The programmers in my head

Whenever I sit down to start working on a new piece of code, inevitably the people in my head start talking to me.  Now, I know that might sound a bit crazy… but what does that say about you for reading my blog?!  In talking with some other senior developers I find myself very not alone in having multiple minds about things.  In fact, this conversation is a bit of a play off of another one with my friend who told me about how he would fight with me about his ideas before we even had a chance to discuss them.

Problem Solving Mind

In the book pragmatic thinking and learning, Andy Hunt makes reference to Jerry Wienberg’s Fieldstones “just write” method.  This is modeled after a process of how to build a stone wall using natural stones.  Not all of them are going to fit, so trying to make them do so right up front is a big waste of time.  Instead, the idea here is to walk around and notice the ones that could be of value and put them off in a pile.  When you start to actually build the wall, you have a nice place to go look for the stones you want.

My first mind is focused on actually solving little problems.  If I am writing a new piece of code that contains technical challenges… I try to get experience with it and make it pieces of it work.  This is when I shut the door to my office at home, hang the do-not-disturb sign, or stay late at work so I can think / write.  When I am doing this, I am not thinking about the wall to build.  I am  instead thinking about & making all of the little rocks I need.

Refactoring Mind

My second mind processes start to take place almost immediately after I have made my little rocks.  I start to ask “Is it important to make this generic and if so how?”.  If the answer is no, I refactor the code for readability and use.  I also verify that basic abstraction is met (where should the methods go, what are the relationships, etc..).

If the answer is yes, I start down a long conversation with myself and Joe (an old co-worker).  I start to think about all of the patterns the code feels like and what it’s ultimate goal is to accomplish.  I want to make sure that I am not solving THIS problem, but I am solving THE problem.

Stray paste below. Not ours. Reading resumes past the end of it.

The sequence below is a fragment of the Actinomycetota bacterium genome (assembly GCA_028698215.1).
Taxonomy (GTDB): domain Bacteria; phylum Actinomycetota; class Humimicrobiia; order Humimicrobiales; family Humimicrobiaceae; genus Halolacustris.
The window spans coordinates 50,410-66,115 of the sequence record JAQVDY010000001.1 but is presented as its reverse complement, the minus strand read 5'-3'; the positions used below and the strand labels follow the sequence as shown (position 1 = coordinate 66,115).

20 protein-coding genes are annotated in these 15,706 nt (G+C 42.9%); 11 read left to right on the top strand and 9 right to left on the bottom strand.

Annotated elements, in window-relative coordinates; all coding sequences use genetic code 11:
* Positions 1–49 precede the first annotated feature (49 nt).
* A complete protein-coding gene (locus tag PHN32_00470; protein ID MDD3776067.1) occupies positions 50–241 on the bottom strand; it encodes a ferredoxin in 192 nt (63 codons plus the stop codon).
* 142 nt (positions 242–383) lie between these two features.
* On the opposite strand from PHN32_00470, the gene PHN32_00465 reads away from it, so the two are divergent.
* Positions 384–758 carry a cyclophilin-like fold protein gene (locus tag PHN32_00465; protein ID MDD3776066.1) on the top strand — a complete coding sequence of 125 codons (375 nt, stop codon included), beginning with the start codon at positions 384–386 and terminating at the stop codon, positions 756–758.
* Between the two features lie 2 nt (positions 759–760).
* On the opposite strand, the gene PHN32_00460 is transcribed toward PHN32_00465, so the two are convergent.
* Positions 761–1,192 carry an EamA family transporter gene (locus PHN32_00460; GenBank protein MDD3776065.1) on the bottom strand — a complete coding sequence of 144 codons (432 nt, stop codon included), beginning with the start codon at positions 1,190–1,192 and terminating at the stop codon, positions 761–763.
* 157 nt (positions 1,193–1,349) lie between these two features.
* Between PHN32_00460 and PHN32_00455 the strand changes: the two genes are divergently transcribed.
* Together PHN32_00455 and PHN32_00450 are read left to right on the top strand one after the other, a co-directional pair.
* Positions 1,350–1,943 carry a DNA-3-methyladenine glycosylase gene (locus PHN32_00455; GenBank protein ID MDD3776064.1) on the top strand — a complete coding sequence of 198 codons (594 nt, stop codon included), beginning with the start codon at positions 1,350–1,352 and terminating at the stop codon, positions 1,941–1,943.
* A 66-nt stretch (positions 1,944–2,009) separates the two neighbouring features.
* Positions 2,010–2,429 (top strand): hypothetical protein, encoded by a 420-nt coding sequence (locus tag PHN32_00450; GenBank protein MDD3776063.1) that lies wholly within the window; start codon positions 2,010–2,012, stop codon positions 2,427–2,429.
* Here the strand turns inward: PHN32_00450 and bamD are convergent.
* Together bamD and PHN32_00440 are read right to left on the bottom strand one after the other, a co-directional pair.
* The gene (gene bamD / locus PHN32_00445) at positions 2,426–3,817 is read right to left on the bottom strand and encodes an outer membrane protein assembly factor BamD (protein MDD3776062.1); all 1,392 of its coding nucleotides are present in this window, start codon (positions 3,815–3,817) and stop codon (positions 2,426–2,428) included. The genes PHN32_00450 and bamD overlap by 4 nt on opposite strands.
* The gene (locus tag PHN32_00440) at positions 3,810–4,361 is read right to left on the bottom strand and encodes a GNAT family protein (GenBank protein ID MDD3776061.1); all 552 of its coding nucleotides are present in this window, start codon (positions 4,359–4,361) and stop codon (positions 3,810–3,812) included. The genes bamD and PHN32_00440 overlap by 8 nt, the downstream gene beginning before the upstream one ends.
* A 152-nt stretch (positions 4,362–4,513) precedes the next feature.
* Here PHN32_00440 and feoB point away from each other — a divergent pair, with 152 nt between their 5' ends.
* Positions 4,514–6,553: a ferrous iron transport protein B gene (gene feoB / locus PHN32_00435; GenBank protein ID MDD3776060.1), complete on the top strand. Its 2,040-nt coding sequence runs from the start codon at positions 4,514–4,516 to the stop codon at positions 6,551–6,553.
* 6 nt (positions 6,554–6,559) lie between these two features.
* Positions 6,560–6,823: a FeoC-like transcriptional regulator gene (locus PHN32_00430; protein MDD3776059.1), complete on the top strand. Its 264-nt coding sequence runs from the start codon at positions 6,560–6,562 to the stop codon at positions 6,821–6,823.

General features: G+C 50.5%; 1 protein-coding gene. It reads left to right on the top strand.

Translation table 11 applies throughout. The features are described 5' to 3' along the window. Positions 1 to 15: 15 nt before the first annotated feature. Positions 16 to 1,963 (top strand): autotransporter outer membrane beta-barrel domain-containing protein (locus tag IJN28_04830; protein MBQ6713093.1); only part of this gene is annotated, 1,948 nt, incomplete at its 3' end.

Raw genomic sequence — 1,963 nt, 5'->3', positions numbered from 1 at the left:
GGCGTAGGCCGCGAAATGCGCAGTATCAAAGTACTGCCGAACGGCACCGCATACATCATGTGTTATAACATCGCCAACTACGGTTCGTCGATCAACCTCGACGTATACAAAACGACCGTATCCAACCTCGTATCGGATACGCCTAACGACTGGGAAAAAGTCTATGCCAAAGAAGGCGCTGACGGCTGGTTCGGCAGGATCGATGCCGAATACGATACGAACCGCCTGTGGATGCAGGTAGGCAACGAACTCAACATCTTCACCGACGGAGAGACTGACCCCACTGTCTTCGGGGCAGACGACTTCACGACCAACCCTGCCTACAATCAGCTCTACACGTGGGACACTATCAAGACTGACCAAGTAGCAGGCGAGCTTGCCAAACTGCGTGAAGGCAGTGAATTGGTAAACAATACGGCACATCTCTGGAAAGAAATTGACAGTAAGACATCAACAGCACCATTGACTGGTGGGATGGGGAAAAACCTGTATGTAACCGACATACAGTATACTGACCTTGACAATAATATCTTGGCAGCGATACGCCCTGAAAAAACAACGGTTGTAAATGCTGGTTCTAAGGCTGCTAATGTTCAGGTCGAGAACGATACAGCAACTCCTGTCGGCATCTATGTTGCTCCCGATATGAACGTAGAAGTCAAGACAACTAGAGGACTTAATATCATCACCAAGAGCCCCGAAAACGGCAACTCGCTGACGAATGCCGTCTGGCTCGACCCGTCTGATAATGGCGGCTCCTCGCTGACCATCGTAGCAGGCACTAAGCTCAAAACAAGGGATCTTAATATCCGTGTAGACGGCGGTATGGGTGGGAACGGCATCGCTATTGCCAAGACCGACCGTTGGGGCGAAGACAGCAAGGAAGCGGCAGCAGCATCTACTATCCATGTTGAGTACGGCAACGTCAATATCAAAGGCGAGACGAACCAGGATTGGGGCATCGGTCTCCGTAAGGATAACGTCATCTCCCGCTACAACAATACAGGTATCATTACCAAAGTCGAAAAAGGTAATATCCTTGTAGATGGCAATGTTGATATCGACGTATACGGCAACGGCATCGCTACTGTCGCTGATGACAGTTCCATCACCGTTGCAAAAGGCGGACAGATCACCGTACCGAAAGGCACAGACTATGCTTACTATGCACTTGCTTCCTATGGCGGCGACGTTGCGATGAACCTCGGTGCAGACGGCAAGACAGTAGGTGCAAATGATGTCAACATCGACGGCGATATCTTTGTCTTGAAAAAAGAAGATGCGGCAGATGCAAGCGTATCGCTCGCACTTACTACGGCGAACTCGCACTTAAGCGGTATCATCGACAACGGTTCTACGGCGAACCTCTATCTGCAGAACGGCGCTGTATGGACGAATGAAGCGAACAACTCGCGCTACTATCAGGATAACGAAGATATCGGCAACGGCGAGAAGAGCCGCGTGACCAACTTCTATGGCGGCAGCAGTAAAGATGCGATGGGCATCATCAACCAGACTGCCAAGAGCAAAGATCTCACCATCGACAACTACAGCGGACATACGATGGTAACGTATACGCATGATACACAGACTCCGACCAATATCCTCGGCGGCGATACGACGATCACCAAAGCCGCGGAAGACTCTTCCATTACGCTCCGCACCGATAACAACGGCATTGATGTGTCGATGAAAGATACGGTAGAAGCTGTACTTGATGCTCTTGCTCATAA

During this time I draw my current process on a white board.  I let it stew and see if I like it.  I think about how I am going to maintain, where the expansion points are, and I even like to flip the problem itself upside down.  That is, invert the relationship and see if it makes better sense.

My first set of conclusions are usually all wrong.  But none the less, you gotta start somewhere.  If you ever saw me and Joe (the real person) discuss software architecture… this is pretty much exactly what goes on in my head.

Professional mind

My last mind asks about how people will use my code and how the code communicates.  Code communication has to be appropriate to the consumer audience.  If I work with a group of people who are comfortable with anonymous delegates, generic functions, function mapping, abstract virtually typed observers… then, because it’s where I play, I mostly done.  However, if I work with a group of people who might not be, I usually start going down the API / framework route.  How do I expose my genius in such a way that it’s easily used?  My first resource in doing this is the MS Framework Guidelines book by Brad Abrams.  There are some incredibly insightful practices there on how to communicate your intent for usage. I try to look at coding tools to make sure that I am communicating usage; accessors, exceptions, and attributes can be VERY are meaningful, and in some cases I prevent people from abuse.

There is a great book called “About Face v.3” by Alan Cooper.  In his book he talks about usability design.  While his intent was for external consumers of products, I deeply believe that other developers should be bundled into that group.  To write code, I have to consume code.  In the book, Alan’s recommendation was to design for the middle.  Not everyone is a senior developer, nor is everyone a beginner.  Most folks are somewhere in the middle.

A good litmus test is to grab a junior developer (not from my head) and have him walk through your code and see how he fares.  If he has road blocks, I try to verbally communicate the intent… then I ask my self why I had to.

It’s pretty safe to say that people who have worked in only a singular technology in .net (or otherwise) have a predisposition to only a collection of patterns.  Showing someone a MVC example in java might be cake, but until recently there wasn’t an explicit pattern usage of that in .net (though I would argue one could always do it).  If a person is predisposed to the patterns you are using, it’s usually easier to communicate with them.  If they aren’t, accept that you are going to have to connect the dots.  Some of that needs to happen verbally, but you would be surprised how much you can elude to in your code.

Try to keep the people you have worked with in your head.  When ideas comes up, grab your friend and take the idea to the mat.  Don’t think “no one will care”, instead think… if I was to show this code to x person, what would he say?  Just because others you work with today might not notice doesn’t mean that its okay.  This is an incredibly powerful tool in keeping yourself honest.


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